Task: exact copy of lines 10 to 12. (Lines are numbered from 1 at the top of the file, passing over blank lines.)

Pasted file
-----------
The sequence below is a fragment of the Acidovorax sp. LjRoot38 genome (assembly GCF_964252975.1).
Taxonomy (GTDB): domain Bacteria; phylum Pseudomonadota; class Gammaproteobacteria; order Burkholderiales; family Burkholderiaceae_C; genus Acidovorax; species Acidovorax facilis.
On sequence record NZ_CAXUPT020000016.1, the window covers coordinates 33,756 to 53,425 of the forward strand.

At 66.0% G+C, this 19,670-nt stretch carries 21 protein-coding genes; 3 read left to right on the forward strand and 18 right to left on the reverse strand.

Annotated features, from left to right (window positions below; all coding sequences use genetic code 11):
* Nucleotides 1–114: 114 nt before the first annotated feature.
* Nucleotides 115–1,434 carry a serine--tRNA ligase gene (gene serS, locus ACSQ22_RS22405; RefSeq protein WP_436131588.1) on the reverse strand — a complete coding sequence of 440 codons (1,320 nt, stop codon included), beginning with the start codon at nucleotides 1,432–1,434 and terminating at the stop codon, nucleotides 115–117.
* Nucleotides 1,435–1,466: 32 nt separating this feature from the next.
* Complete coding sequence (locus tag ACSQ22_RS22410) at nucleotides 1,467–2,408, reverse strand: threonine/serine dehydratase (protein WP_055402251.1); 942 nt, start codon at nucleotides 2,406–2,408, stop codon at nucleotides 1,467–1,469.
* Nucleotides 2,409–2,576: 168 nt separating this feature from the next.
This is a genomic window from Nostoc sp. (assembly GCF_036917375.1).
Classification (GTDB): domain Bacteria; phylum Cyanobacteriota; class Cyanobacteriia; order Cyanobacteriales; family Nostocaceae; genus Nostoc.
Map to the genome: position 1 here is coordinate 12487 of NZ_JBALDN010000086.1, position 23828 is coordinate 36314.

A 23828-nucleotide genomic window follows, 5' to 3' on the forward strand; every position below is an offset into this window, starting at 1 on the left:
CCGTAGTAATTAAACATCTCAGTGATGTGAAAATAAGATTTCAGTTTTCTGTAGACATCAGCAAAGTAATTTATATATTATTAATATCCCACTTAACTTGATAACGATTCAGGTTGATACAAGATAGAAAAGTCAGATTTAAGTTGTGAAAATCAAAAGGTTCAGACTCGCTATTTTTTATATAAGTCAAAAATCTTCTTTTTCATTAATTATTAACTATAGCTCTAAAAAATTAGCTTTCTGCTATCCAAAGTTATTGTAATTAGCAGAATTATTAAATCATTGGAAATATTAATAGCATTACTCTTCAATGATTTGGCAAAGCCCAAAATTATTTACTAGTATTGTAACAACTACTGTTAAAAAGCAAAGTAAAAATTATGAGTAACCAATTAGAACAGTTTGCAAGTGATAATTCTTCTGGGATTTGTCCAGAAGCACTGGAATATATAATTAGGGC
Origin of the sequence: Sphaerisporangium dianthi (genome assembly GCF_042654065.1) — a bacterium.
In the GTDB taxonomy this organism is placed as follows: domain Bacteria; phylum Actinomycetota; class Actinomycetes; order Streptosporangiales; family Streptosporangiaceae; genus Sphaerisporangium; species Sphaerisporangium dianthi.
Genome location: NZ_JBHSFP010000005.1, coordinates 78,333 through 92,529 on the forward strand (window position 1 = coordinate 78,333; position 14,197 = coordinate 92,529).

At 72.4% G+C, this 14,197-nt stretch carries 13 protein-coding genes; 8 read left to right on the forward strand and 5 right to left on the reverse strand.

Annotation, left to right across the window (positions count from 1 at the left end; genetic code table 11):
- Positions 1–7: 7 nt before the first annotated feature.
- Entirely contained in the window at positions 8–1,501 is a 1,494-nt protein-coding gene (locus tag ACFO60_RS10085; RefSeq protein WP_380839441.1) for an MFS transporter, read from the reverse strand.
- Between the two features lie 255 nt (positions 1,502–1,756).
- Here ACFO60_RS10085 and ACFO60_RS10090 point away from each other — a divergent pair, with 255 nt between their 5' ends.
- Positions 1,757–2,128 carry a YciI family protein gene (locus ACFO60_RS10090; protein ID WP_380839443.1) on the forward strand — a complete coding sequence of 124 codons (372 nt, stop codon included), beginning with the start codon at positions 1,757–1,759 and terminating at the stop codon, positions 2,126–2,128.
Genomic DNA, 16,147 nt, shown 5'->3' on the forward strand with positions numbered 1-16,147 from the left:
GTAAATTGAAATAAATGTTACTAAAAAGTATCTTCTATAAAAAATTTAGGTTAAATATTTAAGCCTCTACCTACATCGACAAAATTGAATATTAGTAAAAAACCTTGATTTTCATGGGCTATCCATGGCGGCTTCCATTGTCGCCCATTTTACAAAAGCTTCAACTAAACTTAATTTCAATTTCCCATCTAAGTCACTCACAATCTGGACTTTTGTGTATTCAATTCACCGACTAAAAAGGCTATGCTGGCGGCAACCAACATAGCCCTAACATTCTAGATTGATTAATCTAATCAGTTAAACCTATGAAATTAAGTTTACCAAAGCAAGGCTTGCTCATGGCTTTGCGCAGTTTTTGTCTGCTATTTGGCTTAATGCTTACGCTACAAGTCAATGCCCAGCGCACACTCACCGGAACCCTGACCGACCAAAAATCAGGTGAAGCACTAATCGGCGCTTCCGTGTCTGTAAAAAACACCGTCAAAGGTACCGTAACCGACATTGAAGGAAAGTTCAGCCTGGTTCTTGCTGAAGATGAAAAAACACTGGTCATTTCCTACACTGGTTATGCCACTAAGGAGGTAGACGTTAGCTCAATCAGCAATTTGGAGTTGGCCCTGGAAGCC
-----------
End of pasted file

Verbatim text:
* Nucleotides 2,409–2,576: 168 nt separating this feature from the next.
This is a genomic window from Nostoc sp. (assembly GCF_036917375.1).
Classification (GTDB): domain Bacteria; phylum Cyanobacteriota; class Cyanobacteriia; order Cyanobacteriales; family Nostocaceae; genus Nostoc.